Free Clinics Want Permanent Status

The people who run the free clinics that sprang up after Hurricane Katrina are breathing a sigh of relief, at least for now. On Wednesday, the State Board of Medical Licensure voted to continue giving temporary licenses to out-of-state doctors for as long as Mississippi is under a state of emergency.

Two free clinics, one in Biloxi and the other in D'Iberville, say it's time for Mississippi to start thinking of free clinics as something long term. The staff says that can't be done without the support of out-of-state health care professionals who come as volunteers.

For Iowa nurse Beth Hutchinson to be volunteering in a free clinic in South Mississippi is nothing new. Her first trip was in 2005 and not long after Hurricane Katrina.

"Even then, I remember we wanted to come. We were determined to come," said Hutchinson. "There were barriers everywhere."

At Bethel Lutheran Church Free Medical Clinic in Biloxi, the main barrier for out- of-state doctors and nurses is getting temporary medical licenses from Mississippi.

Director Judy Jones said, "We have a different doctor every week. We have different nurses coming in every week because we couldn't run the clinic without them. There are no local volunteers."

Jones says although the clinic opened as a result of Katrina, it shouldn't take a monthly disaster declaration from the governor to continue to operate.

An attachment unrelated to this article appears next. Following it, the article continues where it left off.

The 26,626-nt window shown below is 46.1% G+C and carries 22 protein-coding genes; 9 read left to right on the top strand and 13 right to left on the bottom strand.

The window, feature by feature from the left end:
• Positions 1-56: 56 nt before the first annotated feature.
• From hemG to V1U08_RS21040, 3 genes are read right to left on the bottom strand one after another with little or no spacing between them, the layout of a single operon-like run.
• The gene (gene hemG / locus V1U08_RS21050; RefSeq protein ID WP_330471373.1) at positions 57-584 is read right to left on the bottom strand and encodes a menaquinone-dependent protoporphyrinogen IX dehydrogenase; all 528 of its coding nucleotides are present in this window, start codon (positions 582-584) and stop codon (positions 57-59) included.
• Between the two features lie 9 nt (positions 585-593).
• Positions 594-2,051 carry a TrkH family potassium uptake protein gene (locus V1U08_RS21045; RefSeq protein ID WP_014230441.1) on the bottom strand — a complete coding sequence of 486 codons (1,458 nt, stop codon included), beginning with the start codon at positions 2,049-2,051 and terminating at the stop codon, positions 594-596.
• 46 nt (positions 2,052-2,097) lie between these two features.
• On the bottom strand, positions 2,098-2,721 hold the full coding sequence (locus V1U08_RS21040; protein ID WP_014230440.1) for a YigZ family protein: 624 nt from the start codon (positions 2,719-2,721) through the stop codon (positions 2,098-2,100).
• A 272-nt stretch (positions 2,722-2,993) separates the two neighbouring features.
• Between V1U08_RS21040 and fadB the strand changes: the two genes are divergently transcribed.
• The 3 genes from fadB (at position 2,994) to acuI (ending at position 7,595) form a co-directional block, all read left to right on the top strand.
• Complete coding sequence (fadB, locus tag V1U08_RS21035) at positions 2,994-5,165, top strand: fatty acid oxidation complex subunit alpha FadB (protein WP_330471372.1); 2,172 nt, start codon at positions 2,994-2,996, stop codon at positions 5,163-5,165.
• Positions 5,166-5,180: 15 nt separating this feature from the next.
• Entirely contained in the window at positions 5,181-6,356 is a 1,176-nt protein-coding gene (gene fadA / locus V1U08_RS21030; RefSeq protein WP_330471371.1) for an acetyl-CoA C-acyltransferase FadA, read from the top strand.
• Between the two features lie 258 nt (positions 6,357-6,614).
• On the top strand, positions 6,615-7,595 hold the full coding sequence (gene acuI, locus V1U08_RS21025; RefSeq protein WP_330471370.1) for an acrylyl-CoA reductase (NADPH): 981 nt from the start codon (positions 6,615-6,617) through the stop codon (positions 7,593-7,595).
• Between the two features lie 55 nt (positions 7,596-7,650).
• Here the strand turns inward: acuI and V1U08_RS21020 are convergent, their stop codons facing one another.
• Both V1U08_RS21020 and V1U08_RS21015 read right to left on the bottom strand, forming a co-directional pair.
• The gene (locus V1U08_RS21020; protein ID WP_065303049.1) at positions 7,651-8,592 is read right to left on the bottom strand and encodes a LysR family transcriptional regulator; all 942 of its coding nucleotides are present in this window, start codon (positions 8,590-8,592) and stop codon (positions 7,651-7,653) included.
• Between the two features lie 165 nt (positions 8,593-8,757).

"Having some kind of system within their board where free clinics regardless of whether we're under a state of emergency or not. Where volunteers can come down and get temporary licenses," Jones said. "I think that's my long range thing because I am looking for some location that will be permanent."

The D'Iberville Free clinic sees 30 to 40 people each day in need of prescriptions or a doctor's care. Almost all of those doctors are out-of-state volunteers.

Clinic director says the loss of the temporary licenses would close the clinic.

"I would like to see that they can make allowance to make temporary licenses for free clinics. We are a Christian Clinic and we do have doctors who are Christians that like to come down on mission trips whether there is a disaster or not. They volunteer to go to Mexico and Africa and stuff and there are ones that do that that would love to do a mission trip within their own country."

The volunteers don't understand complaints from local doctors who say free clinics are hurting their practice.

Squibb said, "I looked at the man and said 'If you will see the patients that have no money and no insurance, I'll be glad to send you all the patients that you want.' He said "No, Ma'am. I can't do that.' And I said 'Well, I can't see that we're hurting you.'"

Squibb says free clinics benefit hospitals.

"We've had some of the emergency rooms call us and say, 'Hey, we've got a patient here who really doesn't need to be seen on an emergency basis. Do you have a doctor? Can they be seen in your clinic?'"

She added, "So we can actually help the hospitals and take some of the load off the emergency rooms. If we leave. That's the only resource that these people have got. "

The medical volunteers say with or without Katrina or other natural disasters, there's a need in Mississippi.

Jones said, "We have less free clinics than other state I'm aware of with this kind of poverty level."

The Bethel Lutheran Church Free Medical Clinic staff says nearly 7,000 people have received assistance there since the weeks following Katrina.